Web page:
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Updated 12th April 2018

For York College students: please complete an IPA Enquiry Form or come to the InfoZone. If emergency accommodation is required that night you should see an Intensive Personal Adviser as soon as possible during the working day.

Information Leaflets

Intensive Personal Advisers Leaflet

Under 18 Housing Leaflet

Over 18 Housing Leaflet

Local Councils Housing Depts Leaflet 

Useful Local Council websites for housing advice or if you are homeless (or are threatened with homelessness) if you live in:-

   City of York  Council
   Craven District Council
   Harrogate Borough Council
   Hambleton District Council
   Leeds City Council
   North Yorkshire County Council
   Richmondshire District Council
   Ryedale District Council
   Scarborough Borough Council
   Selby District Council

Council Tax Benefit - It is unlikely that you will pay Council Tax as a full time student but you may have to apply for an exemption form. Seek advice from the college InfoZone or go to the link Council tax exemption information for City of York residents

Money for living (If you are not living at home and/or being supported by your parents/guardians):- Universal Credit has now been introduced in most areas of York and Yorkshire to help you with living costs. This replaces Income Support and Housing Benefit, however in some areas you would still need to apply for these benefits. If you are unsure, please ask an Intensive Personal Adviser for advice.  For funding from College - go to the InfoZone to make an appointment to see the Funding Team.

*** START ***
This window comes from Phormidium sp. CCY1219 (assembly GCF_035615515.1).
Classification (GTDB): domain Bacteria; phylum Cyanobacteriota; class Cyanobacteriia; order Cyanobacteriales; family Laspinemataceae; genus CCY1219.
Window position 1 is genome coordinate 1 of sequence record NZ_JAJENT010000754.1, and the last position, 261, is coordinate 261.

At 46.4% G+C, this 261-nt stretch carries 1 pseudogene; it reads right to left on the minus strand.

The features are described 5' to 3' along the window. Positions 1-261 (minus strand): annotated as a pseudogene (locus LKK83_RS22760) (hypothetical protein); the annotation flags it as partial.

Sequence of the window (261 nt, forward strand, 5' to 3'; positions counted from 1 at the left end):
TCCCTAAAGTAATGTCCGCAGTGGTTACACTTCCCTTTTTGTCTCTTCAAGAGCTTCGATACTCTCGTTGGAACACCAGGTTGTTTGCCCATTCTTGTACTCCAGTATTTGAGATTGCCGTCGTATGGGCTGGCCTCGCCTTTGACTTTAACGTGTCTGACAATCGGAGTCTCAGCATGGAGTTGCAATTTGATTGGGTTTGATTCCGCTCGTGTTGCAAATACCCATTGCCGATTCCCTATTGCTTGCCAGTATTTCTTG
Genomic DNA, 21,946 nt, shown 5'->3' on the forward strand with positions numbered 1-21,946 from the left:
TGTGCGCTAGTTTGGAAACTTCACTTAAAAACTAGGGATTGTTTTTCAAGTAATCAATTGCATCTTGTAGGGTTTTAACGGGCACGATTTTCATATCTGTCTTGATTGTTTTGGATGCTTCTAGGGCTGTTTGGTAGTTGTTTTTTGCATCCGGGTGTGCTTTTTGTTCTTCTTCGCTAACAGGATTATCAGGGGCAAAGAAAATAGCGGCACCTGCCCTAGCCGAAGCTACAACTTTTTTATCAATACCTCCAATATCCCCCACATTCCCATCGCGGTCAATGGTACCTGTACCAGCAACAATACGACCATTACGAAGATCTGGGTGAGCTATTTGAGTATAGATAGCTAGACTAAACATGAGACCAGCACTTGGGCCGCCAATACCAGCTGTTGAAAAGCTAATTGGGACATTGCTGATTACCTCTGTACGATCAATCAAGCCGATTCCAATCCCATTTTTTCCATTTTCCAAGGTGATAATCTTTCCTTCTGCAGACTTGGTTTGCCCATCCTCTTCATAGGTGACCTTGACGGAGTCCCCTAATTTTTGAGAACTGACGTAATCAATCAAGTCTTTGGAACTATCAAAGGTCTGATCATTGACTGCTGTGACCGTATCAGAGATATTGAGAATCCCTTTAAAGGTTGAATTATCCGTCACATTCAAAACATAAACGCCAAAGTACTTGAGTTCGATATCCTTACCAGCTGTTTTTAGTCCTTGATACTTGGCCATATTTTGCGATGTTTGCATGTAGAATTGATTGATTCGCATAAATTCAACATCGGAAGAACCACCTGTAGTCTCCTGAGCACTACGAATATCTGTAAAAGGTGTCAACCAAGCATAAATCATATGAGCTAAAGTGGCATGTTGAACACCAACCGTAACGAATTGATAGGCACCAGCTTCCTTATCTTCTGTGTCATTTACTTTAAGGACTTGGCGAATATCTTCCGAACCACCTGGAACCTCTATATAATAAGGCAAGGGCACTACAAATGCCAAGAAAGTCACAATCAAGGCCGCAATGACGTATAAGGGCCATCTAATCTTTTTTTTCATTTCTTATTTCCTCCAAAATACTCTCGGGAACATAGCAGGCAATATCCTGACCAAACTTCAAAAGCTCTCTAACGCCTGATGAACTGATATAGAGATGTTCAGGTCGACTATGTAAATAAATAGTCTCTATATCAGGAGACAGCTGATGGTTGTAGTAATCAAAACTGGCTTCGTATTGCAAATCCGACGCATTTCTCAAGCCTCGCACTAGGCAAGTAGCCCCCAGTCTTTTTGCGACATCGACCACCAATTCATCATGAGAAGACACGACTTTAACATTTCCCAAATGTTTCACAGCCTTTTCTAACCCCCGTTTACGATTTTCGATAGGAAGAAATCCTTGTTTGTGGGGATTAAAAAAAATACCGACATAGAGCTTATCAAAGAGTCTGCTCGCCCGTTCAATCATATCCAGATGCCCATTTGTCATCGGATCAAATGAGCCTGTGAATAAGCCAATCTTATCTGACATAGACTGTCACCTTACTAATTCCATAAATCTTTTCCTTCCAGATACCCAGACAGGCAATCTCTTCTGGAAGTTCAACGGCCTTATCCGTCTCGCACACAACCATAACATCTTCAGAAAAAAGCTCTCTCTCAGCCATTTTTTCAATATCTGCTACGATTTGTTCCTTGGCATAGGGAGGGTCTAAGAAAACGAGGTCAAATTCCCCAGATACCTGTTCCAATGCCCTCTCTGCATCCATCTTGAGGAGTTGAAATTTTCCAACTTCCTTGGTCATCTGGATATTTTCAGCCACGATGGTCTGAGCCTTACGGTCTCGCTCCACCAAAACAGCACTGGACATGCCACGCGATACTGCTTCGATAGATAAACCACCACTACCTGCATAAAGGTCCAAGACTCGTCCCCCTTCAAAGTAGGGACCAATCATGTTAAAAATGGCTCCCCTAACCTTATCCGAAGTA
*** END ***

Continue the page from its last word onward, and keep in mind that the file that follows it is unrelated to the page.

Paying your rent and bills

Paying your rent & bills - Renting a flat can be expensive, especially in York. Most students look at sharing a house which can be more economical as bills are shared out amongst all the housemates. It is important to check first that you can afford to pay your rent and living expenses. Sometimes rent includes bills, If not, remember that you will have to budget for paying for gas, electric, water, TV Licence & phone bills from your part-time job or benefits claim. If you are in shared accommodation, the responsibility for paying bills can often be stressful if housemates do not pay their share. Find out here what to do if there are problems in shared accommodation

You will have to pay a deposit or “bond” for most rental properties. This is usually the equivalent of one month’s rent and is paid back to you when you leave (providing there is no damage or outstanding rent payments due). Find out if your local council runs a “Bond Guarantee Scheme” , which is a written bond for Landlords instead of cash.

Rent is usually paid monthly. If you are a student in further education and on a low income you may be able to get the Housing Element of Universal Credit

Some Letting Agencies only offer accommodation to over 18s, however if you are under 18 it may still be possible if you can provide a financial guarantor, i.e. someone who agrees to cover your costs if you are in financial difficulty.

Make sure where possible that you have a tenancy agreement. This specifies your rights as a tenant. It is better to have a written tenancy agreement than a verbal one in case of any disputes with your landlord.

If you do not pay your rent you run the risk of being evicted from the accommodation. Landlords are within their rights to do this but must follow a procedure. Obtain advice from your local Citizen Advice Bureau or Housing Options Team at your local council identified above.